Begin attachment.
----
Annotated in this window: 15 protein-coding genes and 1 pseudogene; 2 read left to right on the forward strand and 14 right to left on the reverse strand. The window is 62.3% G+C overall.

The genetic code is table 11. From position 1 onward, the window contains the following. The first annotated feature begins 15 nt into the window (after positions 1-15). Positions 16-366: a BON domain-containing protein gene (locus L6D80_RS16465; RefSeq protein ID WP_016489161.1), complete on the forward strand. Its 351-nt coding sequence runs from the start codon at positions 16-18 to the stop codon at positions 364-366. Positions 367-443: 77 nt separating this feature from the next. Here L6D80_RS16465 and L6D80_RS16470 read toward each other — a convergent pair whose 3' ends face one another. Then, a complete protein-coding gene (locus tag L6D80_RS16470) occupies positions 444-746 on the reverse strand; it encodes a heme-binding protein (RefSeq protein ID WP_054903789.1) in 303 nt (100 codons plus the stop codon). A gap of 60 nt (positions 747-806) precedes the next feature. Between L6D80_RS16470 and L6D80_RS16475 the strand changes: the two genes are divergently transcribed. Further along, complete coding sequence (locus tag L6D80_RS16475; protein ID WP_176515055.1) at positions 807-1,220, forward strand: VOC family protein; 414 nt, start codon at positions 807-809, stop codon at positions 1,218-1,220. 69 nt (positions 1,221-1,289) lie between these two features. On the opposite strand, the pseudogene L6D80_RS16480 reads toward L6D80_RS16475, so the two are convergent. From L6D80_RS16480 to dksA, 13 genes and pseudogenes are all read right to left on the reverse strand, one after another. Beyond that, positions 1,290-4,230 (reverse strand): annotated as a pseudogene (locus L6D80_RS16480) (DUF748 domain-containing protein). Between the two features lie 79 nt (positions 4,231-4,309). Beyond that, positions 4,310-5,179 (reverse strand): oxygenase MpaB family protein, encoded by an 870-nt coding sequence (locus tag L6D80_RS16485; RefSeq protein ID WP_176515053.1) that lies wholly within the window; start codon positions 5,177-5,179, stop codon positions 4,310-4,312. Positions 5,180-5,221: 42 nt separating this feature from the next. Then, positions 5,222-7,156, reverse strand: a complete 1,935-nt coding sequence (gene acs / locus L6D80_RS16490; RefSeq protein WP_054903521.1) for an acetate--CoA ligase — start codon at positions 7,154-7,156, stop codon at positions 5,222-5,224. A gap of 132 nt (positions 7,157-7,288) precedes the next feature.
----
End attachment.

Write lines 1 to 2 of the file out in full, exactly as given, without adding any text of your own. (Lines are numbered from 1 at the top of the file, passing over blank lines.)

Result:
Annotated in this window: 15 protein-coding genes and 1 pseudogene; 2 read left to right on the forward strand and 14 right to left on the reverse strand. The window is 62.3% G+C overall.

The genetic code is table 11. From position 1 onward, the window contains the following. The first annotated feature begins 15 nt into the window (after positions 1-15). Positions 16-366: a BON domain-containing protein gene (locus L6D80_RS16465; RefSeq protein ID WP_016489161.1), complete on the forward strand. Its 351-nt coding sequence runs from the start codon at positions 16-18 to the stop codon at positions 364-366. Positions 367-443: 77 nt separating this feature from the next. Here L6D80_RS16465 and L6D80_RS16470 read toward each other — a convergent pair whose 3' ends face one another. Then, a complete protein-coding gene (locus tag L6D80_RS16470) occupies positions 444-746 on the reverse strand; it encodes a heme-binding protein (RefSeq protein ID WP_054903789.1) in 303 nt (100 codons plus the stop codon). A gap of 60 nt (positions 747-806) precedes the next feature. Between L6D80_RS16470 and L6D80_RS16475 the strand changes: the two genes are divergently transcribed. Further along, complete coding sequence (locus tag L6D80_RS16475; protein ID WP_176515055.1) at positions 807-1,220, forward strand: VOC family protein; 414 nt, start codon at positions 807-809, stop codon at positions 1,218-1,220. 69 nt (positions 1,221-1,289) lie between these two features. On the opposite strand, the pseudogene L6D80_RS16480 reads toward L6D80_RS16475, so the two are convergent. From L6D80_RS16480 to dksA, 13 genes and pseudogenes are all read right to left on the reverse strand, one after another. Beyond that, positions 1,290-4,230 (reverse strand): annotated as a pseudogene (locus L6D80_RS16480) (DUF748 domain-containing protein). Between the two features lie 79 nt (positions 4,231-4,309). Beyond that, positions 4,310-5,179 (reverse strand): oxygenase MpaB family protein, encoded by an 870-nt coding sequence (locus tag L6D80_RS16485; RefSeq protein ID WP_176515053.1) that lies wholly within the window; start codon positions 5,177-5,179, stop codon positions 4,310-4,312. Positions 5,180-5,221: 42 nt separating this feature from the next. Then, positions 5,222-7,156, reverse strand: a complete 1,935-nt coding sequence (gene acs / locus L6D80_RS16490; RefSeq protein WP_054903521.1) for an acetate--CoA ligase — start codon at positions 7,154-7,156, stop codon at positions 5,222-5,224. A gap of 132 nt (positions 7,157-7,288) precedes the next feature.